Fourth thing, we need to consider more carefully WHY the banks have not yet pulled the plug on the warehouse lines of credit for the mortgage subs of the builders. I mean Pulte is weird I agree, but what exactly has been going on in these subs, I always wanted to know and today I want to know even more. And if they do pull away financing, do they have recourse to the builder entity itself? Will it bring down the entire builder?
You don't have to answer everything right now, if you want, you can make posts based on these questions over the next few days, but I think a lot of your readers would like an answer to these questions. I'm gonna start researching these questions myself...
thanks for this very good blog.


one more thing about the 50% land decline. 50% is from the peak, however, many builders book land at what it was worth when they bought it, which is not at the peak. So... i'm confused.


Well, to clarify: the CFO series of posts are written by someone other than myself. He is a guest writer who is (was) actually an insider in the industry. I agree with the vast majority of what he has to say, but not with all of it. Hence, the discrepancy with the KBH viewpoints. KBH sold off thier most profitable divisions in order to raise cash to pay down debt - which they did. But, they were generating negative cash flow, and will do more so now without the profitable divisions. They have bought themselves time, but whether it is enough or not remains to be seen. I don't trust the judgment of management teaming up with Countrywide! They could have picked a more credible partner.

As for land sales, well that is very geographically specific, and I have answered much of that in my posts regarding regarding housing value trends (albeit, this is not raw land).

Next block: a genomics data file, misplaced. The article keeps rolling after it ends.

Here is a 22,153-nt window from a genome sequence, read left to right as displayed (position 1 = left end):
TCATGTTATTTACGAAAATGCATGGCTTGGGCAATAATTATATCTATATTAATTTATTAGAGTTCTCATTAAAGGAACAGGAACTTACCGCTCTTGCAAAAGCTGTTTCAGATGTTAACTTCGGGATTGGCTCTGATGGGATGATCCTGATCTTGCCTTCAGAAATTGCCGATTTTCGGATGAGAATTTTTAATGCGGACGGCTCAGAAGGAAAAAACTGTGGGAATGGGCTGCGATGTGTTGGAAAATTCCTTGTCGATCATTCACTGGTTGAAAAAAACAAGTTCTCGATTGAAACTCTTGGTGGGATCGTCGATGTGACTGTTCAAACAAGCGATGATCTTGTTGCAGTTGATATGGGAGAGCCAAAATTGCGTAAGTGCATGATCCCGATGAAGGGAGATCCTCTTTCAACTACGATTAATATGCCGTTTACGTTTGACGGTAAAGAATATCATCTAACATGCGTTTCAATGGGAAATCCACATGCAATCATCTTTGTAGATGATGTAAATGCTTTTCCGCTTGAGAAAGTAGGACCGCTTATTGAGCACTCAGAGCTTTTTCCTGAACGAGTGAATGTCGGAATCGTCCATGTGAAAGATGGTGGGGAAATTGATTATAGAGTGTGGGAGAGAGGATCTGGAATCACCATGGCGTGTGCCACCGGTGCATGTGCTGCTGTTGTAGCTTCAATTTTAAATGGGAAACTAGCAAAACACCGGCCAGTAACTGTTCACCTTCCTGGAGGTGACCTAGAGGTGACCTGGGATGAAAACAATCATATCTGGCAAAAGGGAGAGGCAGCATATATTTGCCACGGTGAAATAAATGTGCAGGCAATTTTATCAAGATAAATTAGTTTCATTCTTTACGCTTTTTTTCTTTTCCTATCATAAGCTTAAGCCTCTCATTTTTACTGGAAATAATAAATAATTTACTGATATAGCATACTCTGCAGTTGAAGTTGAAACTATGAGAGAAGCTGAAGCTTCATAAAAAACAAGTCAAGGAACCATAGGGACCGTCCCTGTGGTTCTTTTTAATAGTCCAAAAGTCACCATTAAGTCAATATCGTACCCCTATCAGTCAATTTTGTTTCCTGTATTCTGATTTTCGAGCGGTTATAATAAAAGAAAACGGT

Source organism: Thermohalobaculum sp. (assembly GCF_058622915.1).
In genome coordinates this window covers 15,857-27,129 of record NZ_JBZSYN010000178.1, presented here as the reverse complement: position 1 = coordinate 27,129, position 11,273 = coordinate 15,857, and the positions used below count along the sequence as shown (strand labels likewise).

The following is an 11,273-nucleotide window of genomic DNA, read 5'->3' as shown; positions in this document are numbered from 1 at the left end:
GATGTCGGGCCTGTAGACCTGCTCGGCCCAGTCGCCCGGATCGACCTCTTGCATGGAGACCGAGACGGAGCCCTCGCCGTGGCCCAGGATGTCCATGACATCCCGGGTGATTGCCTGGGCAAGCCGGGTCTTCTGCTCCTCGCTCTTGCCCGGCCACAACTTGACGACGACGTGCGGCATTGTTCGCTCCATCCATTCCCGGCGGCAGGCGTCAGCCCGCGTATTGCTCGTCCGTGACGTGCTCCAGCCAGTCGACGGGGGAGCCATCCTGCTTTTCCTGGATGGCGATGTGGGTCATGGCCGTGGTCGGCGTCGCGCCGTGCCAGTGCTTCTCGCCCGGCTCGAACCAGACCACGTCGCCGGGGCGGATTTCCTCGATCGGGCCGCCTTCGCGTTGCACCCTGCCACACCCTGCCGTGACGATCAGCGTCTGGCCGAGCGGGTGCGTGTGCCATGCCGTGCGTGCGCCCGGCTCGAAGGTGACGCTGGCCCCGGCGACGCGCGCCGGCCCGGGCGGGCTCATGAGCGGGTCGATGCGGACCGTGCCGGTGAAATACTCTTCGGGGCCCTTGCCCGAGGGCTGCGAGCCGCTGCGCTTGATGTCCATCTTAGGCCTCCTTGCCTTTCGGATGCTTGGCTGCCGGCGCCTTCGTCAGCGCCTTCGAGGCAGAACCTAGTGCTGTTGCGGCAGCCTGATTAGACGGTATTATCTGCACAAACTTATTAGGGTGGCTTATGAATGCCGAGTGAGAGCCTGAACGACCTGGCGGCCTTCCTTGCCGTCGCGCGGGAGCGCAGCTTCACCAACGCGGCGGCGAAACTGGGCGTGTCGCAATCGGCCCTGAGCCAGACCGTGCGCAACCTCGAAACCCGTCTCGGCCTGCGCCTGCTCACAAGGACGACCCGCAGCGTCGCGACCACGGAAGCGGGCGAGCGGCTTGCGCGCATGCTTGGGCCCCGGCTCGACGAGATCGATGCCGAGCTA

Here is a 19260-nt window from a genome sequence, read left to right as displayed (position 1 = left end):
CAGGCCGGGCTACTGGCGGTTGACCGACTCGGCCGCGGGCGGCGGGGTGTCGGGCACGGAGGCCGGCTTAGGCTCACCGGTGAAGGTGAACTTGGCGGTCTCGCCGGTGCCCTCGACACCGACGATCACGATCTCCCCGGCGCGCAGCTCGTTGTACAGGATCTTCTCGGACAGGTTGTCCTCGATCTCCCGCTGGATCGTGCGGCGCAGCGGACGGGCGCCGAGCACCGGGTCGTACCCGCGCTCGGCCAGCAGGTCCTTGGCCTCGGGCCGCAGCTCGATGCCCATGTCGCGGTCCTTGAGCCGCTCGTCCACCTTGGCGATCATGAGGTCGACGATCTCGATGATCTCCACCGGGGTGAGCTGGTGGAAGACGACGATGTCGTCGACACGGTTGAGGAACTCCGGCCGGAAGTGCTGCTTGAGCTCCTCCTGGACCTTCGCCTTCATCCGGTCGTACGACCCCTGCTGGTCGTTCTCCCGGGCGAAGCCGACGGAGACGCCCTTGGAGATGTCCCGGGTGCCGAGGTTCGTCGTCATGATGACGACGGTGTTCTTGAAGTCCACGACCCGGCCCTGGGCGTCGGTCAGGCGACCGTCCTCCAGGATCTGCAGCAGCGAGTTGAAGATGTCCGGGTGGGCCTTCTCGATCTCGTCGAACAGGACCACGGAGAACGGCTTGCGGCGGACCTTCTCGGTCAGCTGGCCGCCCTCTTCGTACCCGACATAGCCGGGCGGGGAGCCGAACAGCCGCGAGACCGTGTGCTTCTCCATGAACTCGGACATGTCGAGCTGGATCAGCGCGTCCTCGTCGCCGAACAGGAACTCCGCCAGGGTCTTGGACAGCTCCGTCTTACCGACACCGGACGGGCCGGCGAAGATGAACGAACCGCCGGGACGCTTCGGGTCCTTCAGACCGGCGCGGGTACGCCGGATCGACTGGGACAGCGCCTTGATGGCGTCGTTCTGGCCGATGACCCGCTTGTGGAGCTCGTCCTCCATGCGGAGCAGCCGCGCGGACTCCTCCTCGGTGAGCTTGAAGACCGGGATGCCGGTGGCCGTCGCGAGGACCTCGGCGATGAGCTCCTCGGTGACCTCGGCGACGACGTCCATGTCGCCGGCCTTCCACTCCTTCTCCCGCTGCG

CA, NV, MI, FL will fall significantly from peaks while texas will not fall as far. Read the posts regarding the crystal ball. The last graph answers you question regarding my opinion of housing values. And remember, you get what you pay for. Do not take advice from a free internet blog as gospel. Do not even take it as advice. Consider it an opinion only, and possibly not even an unbiased, truthful or educated opinion. I am not says those adjecives apply to this blog, just a general common sense warning.


Ok I'm a bit confused here. In one post, one of you said something to the effect of "I am not really a CFO but I'll pretend to be". In another post, the title is "Straight Talk From the ex-Homebuilder CFO: My interview with a RE lender". When you say "my", who is "me"? Who is the lender and who is the CFO? When you initiated the blog, you talked about "me", not "us". So T'm really confused. Can you go through all of the people who contributed to this blog so far? (Ad by the way, no I don't use this as gospel or advise, but this blog is agood starting point). thanks!


Hate to confuse you. All of the "CFO" posts are by an anonymous poster who needs to keep his name under wraps for obvious reasons. All other posts are mine.

The lender in the post referenced "CFO" is of course, anonymous as well.


ok... so there's one final point of confusion remaining: The anonymous "ex-Homebuilder CFO", is he REALLY an ex-homebuilder CFO? And if so, can you at least give an order of magnitude size of the homebuilder company in question? Is it billions, hundreds of millions, or less? thank you